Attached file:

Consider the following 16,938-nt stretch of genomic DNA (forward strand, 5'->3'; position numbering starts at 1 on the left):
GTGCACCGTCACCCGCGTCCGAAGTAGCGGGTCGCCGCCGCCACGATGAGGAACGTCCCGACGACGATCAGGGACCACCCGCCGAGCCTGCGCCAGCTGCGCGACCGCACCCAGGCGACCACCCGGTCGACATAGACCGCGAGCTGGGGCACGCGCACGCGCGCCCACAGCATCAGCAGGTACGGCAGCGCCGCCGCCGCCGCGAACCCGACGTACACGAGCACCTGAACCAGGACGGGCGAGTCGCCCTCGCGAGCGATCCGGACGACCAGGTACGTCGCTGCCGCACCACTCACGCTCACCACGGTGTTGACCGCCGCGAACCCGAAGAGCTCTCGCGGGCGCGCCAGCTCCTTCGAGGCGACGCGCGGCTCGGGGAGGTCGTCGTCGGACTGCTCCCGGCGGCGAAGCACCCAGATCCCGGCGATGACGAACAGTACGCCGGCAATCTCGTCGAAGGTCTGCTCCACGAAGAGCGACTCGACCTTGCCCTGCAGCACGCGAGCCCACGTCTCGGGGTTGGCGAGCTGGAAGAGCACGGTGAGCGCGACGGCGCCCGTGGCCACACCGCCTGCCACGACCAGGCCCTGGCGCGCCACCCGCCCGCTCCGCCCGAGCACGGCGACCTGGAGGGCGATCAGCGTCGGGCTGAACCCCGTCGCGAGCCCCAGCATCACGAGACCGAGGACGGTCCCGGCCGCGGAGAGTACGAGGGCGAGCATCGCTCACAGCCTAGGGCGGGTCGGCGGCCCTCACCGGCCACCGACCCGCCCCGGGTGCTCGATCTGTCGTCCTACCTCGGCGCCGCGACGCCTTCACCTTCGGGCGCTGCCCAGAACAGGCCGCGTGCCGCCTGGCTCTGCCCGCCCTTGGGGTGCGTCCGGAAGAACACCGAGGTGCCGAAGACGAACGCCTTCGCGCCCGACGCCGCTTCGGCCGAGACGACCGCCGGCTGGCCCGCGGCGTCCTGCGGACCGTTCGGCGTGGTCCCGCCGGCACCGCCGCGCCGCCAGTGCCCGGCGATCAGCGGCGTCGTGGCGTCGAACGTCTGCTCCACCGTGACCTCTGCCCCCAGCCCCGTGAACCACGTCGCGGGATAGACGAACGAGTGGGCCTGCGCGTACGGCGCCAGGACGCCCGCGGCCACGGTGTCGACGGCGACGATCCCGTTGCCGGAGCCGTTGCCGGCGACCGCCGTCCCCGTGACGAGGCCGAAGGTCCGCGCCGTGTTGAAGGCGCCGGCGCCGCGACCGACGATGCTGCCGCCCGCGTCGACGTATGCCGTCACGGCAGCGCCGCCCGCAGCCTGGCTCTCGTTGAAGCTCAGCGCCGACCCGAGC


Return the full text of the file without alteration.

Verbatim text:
Consider the following 16,938-nt stretch of genomic DNA (forward strand, 5'->3'; position numbering starts at 1 on the left):
GTGCACCGTCACCCGCGTCCGAAGTAGCGGGTCGCCGCCGCCACGATGAGGAACGTCCCGACGACGATCAGGGACCACCCGCCGAGCCTGCGCCAGCTGCGCGACCGCACCCAGGCGACCACCCGGTCGACATAGACCGCGAGCTGGGGCACGCGCACGCGCGCCCACAGCATCAGCAGGTACGGCAGCGCCGCCGCCGCCGCGAACCCGACGTACACGAGCACCTGAACCAGGACGGGCGAGTCGCCCTCGCGAGCGATCCGGACGACCAGGTACGTCGCTGCCGCACCACTCACGCTCACCACGGTGTTGACCGCCGCGAACCCGAAGAGCTCTCGCGGGCGCGCCAGCTCCTTCGAGGCGACGCGCGGCTCGGGGAGGTCGTCGTCGGACTGCTCCCGGCGGCGAAGCACCCAGATCCCGGCGATGACGAACAGTACGCCGGCAATCTCGTCGAAGGTCTGCTCCACGAAGAGCGACTCGACCTTGCCCTGCAGCACGCGAGCCCACGTCTCGGGGTTGGCGAGCTGGAAGAGCACGGTGAGCGCGACGGCGCCCGTGGCCACACCGCCTGCCACGACCAGGCCCTGGCGCGCCACCCGCCCGCTCCGCCCGAGCACGGCGACCTGGAGGGCGATCAGCGTCGGGCTGAACCCCGTCGCGAGCCCCAGCATCACGAGACCGAGGACGGTCCCGGCCGCGGAGAGTACGAGGGCGAGCATCGCTCACAGCCTAGGGCGGGTCGGCGGCCCTCACCGGCCACCGACCCGCCCCGGGTGCTCGATCTGTCGTCCTACCTCGGCGCCGCGACGCCTTCACCTTCGGGCGCTGCCCAGAACAGGCCGCGTGCCGCCTGGCTCTGCCCGCCCTTGGGGTGCGTCCGGAAGAACACCGAGGTGCCGAAGACGAACGCCTTCGCGCCCGACGCCGCTTCGGCCGAGACGACCGCCGGCTGGCCCGCGGCGTCCTGCGGACCGTTCGGCGTGGTCCCGCCGGCACCGCCGCGCCGCCAGTGCCCGGCGATCAGCGGCGTCGTGGCGTCGAACGTCTGCTCCACCGTGACCTCTGCCCCCAGCCCCGTGAACCACGTCGCGGGATAGACGAACGAGTGGGCCTGCGCGTACGGCGCCAGGACGCCCGCGGCCACGGTGTCGACGGCGACGATCCCGTTGCCGGAGCCGTTGCCGGCGACCGCCGTCCCCGTGACGAGGCCGAAGGTCCGCGCCGTGTTGAAGGCGCCGGCGCCGCGACCGACGATGCTGCCGCCCGCGTCGACGTATGCCGTCACGGCAGCGCCGCCCGCAGCCTGGCTCTCGTTGAAGCTCAGCGCCGACCCGAGC